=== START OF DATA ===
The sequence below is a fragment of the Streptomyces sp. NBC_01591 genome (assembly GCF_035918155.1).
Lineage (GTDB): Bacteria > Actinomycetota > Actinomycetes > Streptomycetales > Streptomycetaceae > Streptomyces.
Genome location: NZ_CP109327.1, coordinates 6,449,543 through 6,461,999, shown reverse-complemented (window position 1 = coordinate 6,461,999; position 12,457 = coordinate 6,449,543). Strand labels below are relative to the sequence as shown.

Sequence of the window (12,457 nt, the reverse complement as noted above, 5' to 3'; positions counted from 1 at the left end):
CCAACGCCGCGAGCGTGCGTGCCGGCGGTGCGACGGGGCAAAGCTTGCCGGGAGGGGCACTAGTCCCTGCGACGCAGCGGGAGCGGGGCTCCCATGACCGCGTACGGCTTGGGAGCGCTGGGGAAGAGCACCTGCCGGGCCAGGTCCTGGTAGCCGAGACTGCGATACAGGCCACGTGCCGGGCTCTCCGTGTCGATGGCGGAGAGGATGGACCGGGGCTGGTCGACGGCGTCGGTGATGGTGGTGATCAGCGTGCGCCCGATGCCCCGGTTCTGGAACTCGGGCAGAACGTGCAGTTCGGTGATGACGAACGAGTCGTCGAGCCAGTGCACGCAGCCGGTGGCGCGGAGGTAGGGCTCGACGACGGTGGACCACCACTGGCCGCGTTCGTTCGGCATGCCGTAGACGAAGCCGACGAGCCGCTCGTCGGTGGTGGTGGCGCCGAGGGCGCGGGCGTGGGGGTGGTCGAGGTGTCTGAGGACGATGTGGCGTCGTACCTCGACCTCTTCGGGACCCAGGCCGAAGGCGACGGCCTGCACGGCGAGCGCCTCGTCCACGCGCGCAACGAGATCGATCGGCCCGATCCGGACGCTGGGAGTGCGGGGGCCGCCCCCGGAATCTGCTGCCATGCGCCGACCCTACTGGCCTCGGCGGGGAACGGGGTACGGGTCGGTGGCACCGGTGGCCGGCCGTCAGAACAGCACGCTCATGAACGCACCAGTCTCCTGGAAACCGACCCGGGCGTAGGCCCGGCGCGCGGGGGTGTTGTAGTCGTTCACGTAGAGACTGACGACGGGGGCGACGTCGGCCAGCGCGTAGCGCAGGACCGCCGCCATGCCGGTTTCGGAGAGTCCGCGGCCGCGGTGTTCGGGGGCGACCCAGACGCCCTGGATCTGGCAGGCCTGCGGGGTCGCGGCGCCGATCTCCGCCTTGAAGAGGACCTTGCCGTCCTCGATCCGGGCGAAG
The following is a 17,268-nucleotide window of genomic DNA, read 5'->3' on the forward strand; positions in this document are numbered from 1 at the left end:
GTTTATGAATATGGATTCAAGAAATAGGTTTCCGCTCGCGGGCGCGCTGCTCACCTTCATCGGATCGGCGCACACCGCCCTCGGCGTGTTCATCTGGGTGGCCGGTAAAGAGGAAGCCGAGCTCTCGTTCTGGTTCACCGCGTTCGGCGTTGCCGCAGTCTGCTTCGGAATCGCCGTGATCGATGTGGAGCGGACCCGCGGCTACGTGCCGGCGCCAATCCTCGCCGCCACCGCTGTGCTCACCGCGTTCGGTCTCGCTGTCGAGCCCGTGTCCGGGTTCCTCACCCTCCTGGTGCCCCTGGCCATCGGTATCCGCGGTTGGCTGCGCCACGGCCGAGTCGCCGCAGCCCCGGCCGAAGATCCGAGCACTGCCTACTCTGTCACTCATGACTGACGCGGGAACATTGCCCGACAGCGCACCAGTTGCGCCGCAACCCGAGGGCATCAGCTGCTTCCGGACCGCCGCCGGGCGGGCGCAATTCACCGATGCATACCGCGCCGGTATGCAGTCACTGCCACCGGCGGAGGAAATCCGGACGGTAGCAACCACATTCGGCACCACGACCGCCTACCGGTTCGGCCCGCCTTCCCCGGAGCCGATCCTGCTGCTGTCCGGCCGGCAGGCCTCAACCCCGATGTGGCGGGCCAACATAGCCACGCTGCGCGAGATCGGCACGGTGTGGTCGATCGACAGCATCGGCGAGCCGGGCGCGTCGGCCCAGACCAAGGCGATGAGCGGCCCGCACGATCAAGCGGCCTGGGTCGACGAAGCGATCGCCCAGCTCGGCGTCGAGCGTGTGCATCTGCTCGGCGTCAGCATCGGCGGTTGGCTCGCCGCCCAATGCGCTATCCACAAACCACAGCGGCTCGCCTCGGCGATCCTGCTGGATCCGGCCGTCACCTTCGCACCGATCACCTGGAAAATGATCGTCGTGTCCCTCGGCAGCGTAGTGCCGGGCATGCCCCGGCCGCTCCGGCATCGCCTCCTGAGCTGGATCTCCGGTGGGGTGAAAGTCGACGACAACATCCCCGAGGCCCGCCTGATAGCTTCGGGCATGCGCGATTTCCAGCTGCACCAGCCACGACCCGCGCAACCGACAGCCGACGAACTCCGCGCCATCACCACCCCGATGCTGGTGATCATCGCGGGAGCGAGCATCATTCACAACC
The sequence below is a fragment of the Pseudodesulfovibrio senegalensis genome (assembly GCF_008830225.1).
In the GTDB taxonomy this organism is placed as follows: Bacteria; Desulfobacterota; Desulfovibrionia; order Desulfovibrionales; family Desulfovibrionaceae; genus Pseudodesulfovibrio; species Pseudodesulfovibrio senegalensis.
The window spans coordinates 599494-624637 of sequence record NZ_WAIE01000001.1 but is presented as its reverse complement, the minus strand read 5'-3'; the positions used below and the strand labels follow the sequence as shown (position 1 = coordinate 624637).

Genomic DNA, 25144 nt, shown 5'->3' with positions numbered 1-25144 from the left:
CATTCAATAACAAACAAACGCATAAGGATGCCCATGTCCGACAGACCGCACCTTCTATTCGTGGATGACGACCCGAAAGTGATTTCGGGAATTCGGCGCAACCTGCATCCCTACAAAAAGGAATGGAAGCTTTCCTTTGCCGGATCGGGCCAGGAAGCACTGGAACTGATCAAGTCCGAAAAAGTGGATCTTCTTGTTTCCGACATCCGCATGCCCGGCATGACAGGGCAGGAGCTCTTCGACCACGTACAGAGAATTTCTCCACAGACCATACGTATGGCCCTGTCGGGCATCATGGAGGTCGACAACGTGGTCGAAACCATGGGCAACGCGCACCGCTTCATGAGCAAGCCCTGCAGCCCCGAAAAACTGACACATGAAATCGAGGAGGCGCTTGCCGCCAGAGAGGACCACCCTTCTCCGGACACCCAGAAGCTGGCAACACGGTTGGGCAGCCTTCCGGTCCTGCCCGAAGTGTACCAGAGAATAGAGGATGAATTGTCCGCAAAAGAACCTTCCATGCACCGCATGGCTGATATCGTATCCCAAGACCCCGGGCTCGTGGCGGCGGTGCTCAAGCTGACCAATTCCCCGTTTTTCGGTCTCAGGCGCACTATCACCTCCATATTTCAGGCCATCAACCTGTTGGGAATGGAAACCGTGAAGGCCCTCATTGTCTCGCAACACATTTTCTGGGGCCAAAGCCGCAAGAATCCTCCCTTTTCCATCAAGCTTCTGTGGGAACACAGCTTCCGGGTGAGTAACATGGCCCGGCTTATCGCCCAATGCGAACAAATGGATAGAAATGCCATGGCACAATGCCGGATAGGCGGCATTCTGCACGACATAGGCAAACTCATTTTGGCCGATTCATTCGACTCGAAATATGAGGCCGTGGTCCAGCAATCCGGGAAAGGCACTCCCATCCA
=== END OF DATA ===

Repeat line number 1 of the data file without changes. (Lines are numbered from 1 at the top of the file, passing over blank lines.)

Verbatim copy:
The sequence below is a fragment of the Streptomyces sp. NBC_01591 genome (assembly GCF_035918155.1).